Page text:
How to Change Someone’s Story

change someone's story 1

This summer my family moved to a new state. Over the past couple months, I’ve repeatedly heard my younger daughter say, “I still don’t feel like this is home. It feels like we’re on a trip, and we need to get back.”

Sometimes she says it through tears. Other times she says it just matter-of-factly. And sometimes she even laughs about it. This fluctuation of emotions pretty much sums up the ups and downs that go along with moving.

But I must admit something. My daughter’s recurring comment, whether said through laughter or tears, has worried me. You see, this particular child is my Firefly with glasses that sit on the tip of her nose. She has prominent freckles and unruly hair that refuses to behave in a smooth and orderly fashion. This child is a Noticer with a keen awareness of other people’s struggles and fears, especially her own. On more than one occasion she’s maturely expressed that she is “different” from the rest. This child is a friend to all but not really attached to one. She marches to her own beat, makes up her own lyrics, sings like no one is listening. What happens to someone like this when thrown into a new environment with people who know nothing of her inner gifts? Back in our former community, she was loved and celebrated “as is”. We are now in a much bigger city where life is fast and unfamiliar. Would her light brighten or dim here? I’ve wondered many times.

Well, I was just at the height of my worry when something happened. I guess you could call it a game changer. In this case, I’m calling it a story changer. I share this experience as a means of grasping what matters in a fast-paced, overly distracted, pressure-cooker world. Whether we are lost or we are found, just a few moments with open hands and attentive eyes can turn things around.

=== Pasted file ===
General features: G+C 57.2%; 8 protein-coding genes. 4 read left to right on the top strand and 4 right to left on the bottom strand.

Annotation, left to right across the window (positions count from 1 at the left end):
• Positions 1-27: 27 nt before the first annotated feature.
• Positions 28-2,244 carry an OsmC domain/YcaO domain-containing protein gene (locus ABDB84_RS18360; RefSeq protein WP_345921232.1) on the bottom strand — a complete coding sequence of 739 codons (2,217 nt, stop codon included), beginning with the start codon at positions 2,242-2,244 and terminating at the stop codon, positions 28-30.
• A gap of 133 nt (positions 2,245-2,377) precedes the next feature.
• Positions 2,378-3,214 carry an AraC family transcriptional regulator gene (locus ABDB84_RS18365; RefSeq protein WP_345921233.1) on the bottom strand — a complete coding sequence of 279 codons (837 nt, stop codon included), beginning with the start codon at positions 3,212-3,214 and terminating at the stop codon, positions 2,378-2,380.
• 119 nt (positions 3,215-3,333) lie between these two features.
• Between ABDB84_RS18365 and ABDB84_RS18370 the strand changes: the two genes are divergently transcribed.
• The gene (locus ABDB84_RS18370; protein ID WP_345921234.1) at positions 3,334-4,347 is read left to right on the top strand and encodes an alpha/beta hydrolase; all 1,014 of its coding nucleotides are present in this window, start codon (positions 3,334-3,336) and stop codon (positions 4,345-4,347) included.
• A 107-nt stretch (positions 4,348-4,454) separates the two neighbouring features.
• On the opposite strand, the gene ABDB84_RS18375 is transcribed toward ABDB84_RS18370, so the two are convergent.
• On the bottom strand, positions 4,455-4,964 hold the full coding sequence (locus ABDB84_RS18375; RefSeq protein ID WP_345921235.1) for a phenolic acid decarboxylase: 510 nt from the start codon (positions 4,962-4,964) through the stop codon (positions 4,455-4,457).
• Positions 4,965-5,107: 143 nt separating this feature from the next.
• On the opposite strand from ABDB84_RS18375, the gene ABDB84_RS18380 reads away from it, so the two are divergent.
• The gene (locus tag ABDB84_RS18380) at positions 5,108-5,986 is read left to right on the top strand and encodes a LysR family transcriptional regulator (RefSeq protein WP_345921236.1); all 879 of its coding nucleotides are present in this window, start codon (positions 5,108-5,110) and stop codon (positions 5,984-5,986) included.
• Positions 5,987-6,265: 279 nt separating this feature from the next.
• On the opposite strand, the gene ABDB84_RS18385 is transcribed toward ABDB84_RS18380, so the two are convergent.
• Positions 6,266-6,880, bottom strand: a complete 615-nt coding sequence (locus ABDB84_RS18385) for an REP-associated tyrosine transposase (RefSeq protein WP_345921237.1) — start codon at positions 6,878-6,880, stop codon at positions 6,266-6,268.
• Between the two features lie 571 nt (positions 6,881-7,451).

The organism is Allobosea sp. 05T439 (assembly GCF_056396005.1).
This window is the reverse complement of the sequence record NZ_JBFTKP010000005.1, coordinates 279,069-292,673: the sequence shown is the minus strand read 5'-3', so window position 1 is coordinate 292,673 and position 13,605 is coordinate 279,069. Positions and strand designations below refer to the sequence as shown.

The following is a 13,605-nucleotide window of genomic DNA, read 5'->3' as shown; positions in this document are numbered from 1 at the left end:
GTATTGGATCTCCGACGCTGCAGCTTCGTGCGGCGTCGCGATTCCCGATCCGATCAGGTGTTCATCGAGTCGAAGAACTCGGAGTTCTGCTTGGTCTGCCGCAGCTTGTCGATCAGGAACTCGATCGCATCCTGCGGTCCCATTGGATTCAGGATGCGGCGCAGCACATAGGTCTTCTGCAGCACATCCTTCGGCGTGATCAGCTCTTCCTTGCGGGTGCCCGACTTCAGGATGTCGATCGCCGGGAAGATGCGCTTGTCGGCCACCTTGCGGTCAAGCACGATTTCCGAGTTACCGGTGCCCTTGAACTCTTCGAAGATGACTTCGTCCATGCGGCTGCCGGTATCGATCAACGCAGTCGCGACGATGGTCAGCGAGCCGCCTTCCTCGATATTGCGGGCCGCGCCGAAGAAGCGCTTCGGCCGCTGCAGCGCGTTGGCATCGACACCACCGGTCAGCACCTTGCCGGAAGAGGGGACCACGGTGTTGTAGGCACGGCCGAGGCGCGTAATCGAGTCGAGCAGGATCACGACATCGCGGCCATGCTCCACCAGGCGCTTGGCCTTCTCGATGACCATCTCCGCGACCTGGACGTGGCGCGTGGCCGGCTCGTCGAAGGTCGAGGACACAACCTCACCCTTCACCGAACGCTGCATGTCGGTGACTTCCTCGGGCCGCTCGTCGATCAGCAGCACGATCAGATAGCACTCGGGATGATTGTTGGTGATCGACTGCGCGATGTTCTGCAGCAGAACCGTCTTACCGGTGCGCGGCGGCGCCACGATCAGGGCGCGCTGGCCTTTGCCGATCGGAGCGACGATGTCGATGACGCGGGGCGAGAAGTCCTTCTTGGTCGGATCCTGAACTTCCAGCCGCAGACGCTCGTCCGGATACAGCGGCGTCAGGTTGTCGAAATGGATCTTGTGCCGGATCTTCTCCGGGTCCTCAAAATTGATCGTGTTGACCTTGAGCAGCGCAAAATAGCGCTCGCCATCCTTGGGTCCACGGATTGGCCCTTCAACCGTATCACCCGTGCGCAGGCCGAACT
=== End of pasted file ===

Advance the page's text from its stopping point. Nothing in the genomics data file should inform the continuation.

This is our story …

It was Meet-the-Teacher day at my children’s new school. Coming from a school where every person we passed in the hall was either a friend from our neighborhood or church, the difference was quite noticeable. Walking amongst 900 people and not knowing a single one was intimidating even for me. My daughters and I purchased their school spirit t-shirts, put money in the lunch accounts, and then visited both classrooms. We had just left the second grade classroom where we’d met my younger daughter’s teacher. By the look on my child’s face, the meeting had gone well. She was smiling that squinty-eye smile where the corners of her mouth merge with the corners of her eyes. This full-on expression of joy was kind of stuck on her face. I reveled in my daughter’s smile as we made our way through the crowded halls.

So there we were, descending the steps along with 900 other families that had come to meet their teacher. About halfway down, there was a woman coming right for us. No matter how many people were in her way, she was determined to get to us. It was as if she knew us. It was as if she must reach us.

Finally this tall, slender woman with a welcoming smile stood directly in front of us. My children and I came to a halt. That’s when this lovely woman leaned down and gently cupped my younger daughter’s face in her hands. In a deep, warm voice that held a hint of southern charm she said, “You are so cute. You are so, so cute. I just can’t stand it! Who are you?” she asked excitedly.